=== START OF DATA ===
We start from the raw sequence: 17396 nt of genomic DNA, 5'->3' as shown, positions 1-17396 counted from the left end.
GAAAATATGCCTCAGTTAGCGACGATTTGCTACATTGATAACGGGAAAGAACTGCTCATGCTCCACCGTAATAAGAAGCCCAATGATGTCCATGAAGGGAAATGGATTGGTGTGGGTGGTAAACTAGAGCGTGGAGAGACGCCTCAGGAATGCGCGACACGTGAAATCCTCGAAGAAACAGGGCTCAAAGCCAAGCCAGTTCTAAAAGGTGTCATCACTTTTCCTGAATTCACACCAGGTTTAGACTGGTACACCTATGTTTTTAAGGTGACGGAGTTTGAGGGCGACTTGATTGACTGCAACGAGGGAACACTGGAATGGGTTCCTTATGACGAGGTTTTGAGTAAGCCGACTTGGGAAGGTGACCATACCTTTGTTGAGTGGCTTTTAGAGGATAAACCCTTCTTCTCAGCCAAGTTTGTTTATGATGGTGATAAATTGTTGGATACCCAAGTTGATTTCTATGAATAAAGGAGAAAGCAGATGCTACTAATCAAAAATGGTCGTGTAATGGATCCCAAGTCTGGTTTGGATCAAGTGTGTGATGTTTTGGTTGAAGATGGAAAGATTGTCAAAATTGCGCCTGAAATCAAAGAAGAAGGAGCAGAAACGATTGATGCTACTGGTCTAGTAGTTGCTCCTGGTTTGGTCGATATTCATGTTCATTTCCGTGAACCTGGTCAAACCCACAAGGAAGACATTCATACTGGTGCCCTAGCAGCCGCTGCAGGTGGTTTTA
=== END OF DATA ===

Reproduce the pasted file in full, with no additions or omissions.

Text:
We start from the raw sequence: 17396 nt of genomic DNA, 5'->3' as shown, positions 1-17396 counted from the left end.
GAAAATATGCCTCAGTTAGCGACGATTTGCTACATTGATAACGGGAAAGAACTGCTCATGCTCCACCGTAATAAGAAGCCCAATGATGTCCATGAAGGGAAATGGATTGGTGTGGGTGGTAAACTAGAGCGTGGAGAGACGCCTCAGGAATGCGCGACACGTGAAATCCTCGAAGAAACAGGGCTCAAAGCCAAGCCAGTTCTAAAAGGTGTCATCACTTTTCCTGAATTCACACCAGGTTTAGACTGGTACACCTATGTTTTTAAGGTGACGGAGTTTGAGGGCGACTTGATTGACTGCAACGAGGGAACACTGGAATGGGTTCCTTATGACGAGGTTTTGAGTAAGCCGACTTGGGAAGGTGACCATACCTTTGTTGAGTGGCTTTTAGAGGATAAACCCTTCTTCTCAGCCAAGTTTGTTTATGATGGTGATAAATTGTTGGATACCCAAGTTGATTTCTATGAATAAAGGAGAAAGCAGATGCTACTAATCAAAAATGGTCGTGTAATGGATCCCAAGTCTGGTTTGGATCAAGTGTGTGATGTTTTGGTTGAAGATGGAAAGATTGTCAAAATTGCGCCTGAAATCAAAGAAGAAGGAGCAGAAACGATTGATGCTACTGGTCTAGTAGTTGCTCCTGGTTTGGTCGATATTCATGTTCATTTCCGTGAACCTGGTCAAACCCACAAGGAAGACATTCATACTGGTGCCCTAGCAGCCGCTGCAGGTGGTTTTA